Naming a Hurricane

Long before these basins crank up with tropical waves, storms, and hurricanes, the National Hurricane Center establishes a list of storm names that will be assigned when a weather event is powerful enough to be named.

A tropical system gets its name when it maintains sustained wind speeds of 39 miles per hour, at which point it is officially a tropical storm. Many named systems never reach hurricane status, when winds reach 74 miles per hour.

Until the 1950s, tropical storms and hurricanes were tracked by the order in which they occured each year, according to the National Oceanic and Atmospheric Administration. “Over time, it was learned that the use of short, easily remembered names in written as well as spoken communications is quicker and reduces confusion when two or more tropical storms occur at the same time. In the past, confusion and false rumors resulted when storm advisories broadcast from radio stations were mistaken for warnings concerning an entirely different storm located hundreds of miles away.”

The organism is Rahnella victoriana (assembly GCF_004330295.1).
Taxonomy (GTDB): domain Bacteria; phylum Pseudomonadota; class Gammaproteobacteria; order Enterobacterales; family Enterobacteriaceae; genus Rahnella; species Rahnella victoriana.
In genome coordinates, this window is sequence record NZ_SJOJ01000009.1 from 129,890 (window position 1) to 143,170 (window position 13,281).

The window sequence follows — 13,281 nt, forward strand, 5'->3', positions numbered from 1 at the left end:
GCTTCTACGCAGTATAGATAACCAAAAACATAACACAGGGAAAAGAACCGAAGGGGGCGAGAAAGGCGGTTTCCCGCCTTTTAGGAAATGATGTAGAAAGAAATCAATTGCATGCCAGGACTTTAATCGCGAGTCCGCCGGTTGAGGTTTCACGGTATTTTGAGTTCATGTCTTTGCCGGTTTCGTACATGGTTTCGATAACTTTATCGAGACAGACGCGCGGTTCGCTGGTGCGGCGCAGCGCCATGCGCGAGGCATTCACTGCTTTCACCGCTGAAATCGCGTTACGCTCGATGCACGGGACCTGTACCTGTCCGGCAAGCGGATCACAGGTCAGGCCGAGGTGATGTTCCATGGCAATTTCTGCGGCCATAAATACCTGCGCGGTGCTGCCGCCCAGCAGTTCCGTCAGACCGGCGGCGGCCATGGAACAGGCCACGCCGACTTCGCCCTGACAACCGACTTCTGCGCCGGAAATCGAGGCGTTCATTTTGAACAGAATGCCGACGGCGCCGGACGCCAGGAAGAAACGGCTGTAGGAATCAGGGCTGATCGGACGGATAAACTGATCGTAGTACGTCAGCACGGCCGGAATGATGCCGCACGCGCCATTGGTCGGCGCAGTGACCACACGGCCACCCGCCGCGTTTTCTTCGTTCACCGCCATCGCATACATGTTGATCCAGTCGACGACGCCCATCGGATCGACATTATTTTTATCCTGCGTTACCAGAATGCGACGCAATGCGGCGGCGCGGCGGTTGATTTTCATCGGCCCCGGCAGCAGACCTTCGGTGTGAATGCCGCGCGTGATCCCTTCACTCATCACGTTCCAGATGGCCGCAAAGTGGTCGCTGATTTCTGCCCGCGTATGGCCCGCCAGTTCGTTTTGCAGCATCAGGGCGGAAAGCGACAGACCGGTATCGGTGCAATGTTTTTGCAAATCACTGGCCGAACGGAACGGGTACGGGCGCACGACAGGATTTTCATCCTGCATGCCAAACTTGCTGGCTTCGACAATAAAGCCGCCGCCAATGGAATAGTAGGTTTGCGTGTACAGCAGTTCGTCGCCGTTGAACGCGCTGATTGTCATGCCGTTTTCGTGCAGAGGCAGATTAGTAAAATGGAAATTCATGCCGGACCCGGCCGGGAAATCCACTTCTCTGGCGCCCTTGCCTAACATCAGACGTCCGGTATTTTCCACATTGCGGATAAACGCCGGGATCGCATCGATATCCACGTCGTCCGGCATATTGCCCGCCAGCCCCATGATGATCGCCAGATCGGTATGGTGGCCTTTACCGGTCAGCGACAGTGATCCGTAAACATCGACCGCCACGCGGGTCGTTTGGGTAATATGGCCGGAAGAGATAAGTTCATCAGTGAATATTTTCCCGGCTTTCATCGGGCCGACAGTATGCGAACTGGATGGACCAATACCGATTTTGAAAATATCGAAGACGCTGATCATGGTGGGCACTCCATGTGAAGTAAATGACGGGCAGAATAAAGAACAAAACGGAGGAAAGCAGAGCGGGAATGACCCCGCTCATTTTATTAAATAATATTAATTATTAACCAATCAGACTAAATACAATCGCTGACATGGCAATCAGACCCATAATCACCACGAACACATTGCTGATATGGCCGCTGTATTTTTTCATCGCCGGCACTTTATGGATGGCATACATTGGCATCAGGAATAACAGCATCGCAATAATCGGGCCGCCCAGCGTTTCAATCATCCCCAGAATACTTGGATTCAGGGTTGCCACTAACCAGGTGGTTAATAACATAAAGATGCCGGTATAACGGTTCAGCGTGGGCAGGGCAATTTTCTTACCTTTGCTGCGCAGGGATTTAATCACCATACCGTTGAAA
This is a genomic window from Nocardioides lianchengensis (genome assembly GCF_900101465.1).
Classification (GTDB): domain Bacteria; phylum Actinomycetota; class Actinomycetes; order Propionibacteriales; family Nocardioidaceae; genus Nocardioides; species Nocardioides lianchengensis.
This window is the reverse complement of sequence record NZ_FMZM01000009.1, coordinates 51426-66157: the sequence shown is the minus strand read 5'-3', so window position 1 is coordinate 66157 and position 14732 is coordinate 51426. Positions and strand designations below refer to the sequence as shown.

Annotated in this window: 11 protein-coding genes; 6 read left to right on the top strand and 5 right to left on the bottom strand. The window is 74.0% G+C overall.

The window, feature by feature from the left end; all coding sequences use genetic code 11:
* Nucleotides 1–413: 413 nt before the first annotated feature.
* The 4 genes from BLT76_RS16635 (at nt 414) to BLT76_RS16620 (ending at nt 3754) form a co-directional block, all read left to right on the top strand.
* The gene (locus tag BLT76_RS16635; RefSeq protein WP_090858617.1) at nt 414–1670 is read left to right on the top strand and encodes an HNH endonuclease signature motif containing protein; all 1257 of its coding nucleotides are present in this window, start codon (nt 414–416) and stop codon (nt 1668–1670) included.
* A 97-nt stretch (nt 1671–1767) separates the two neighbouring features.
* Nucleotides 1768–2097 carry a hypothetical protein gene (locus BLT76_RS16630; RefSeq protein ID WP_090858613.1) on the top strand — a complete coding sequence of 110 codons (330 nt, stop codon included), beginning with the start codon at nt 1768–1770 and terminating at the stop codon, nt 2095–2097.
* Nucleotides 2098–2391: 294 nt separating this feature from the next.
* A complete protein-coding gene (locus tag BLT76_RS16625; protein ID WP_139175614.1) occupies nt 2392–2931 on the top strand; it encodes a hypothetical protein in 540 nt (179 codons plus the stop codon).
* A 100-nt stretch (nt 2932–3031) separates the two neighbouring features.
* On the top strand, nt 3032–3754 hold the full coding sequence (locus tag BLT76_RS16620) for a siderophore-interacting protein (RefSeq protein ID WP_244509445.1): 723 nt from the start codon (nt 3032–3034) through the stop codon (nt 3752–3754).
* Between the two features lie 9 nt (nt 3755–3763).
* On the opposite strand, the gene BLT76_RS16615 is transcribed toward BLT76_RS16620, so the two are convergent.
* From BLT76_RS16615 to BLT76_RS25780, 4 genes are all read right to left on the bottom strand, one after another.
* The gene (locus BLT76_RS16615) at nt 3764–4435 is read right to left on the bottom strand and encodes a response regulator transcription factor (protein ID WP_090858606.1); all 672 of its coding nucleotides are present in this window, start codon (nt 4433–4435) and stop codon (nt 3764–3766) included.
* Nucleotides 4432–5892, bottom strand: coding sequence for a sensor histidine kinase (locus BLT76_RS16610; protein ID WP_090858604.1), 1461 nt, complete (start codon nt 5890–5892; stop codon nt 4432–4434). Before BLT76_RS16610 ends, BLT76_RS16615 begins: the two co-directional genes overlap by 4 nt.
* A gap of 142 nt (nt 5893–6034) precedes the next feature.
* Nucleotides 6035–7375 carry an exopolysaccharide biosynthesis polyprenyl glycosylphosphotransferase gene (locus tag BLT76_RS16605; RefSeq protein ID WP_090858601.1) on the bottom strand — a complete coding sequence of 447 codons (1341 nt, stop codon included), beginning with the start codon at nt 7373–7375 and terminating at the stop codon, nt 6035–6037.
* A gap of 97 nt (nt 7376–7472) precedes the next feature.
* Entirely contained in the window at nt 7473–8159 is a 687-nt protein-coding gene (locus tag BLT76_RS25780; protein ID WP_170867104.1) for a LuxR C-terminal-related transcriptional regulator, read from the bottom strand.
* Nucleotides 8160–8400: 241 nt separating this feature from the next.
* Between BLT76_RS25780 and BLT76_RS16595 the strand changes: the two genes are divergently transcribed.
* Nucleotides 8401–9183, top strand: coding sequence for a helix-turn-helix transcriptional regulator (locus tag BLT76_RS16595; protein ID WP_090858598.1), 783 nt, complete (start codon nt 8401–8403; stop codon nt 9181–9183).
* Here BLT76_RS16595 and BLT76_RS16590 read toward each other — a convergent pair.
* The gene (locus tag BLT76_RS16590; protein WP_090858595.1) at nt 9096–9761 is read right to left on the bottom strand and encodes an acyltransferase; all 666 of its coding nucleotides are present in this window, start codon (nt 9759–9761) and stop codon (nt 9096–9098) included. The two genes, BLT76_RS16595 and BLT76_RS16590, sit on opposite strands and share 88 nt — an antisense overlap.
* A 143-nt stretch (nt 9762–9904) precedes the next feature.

Hurricane naming began in 1953, with only female names used until 1978. Male names were added in 1979.

Storm names are in alphabetical order, skipping Q, U, X, Y, and Z (in the Atlantic basin), and alternate between male and female names. There are six lists of 21 names, and each list is recycled every six years. (i.e., 2018’s names will be used again in 2024, 2019’s will be used again in 2025, and so on.)

Any storm names that were used for a particularly deadly or costly hurricane are retired and replaced. The names Harvey, Irma, Maria, and Nate were retired following the devastating 2017 season.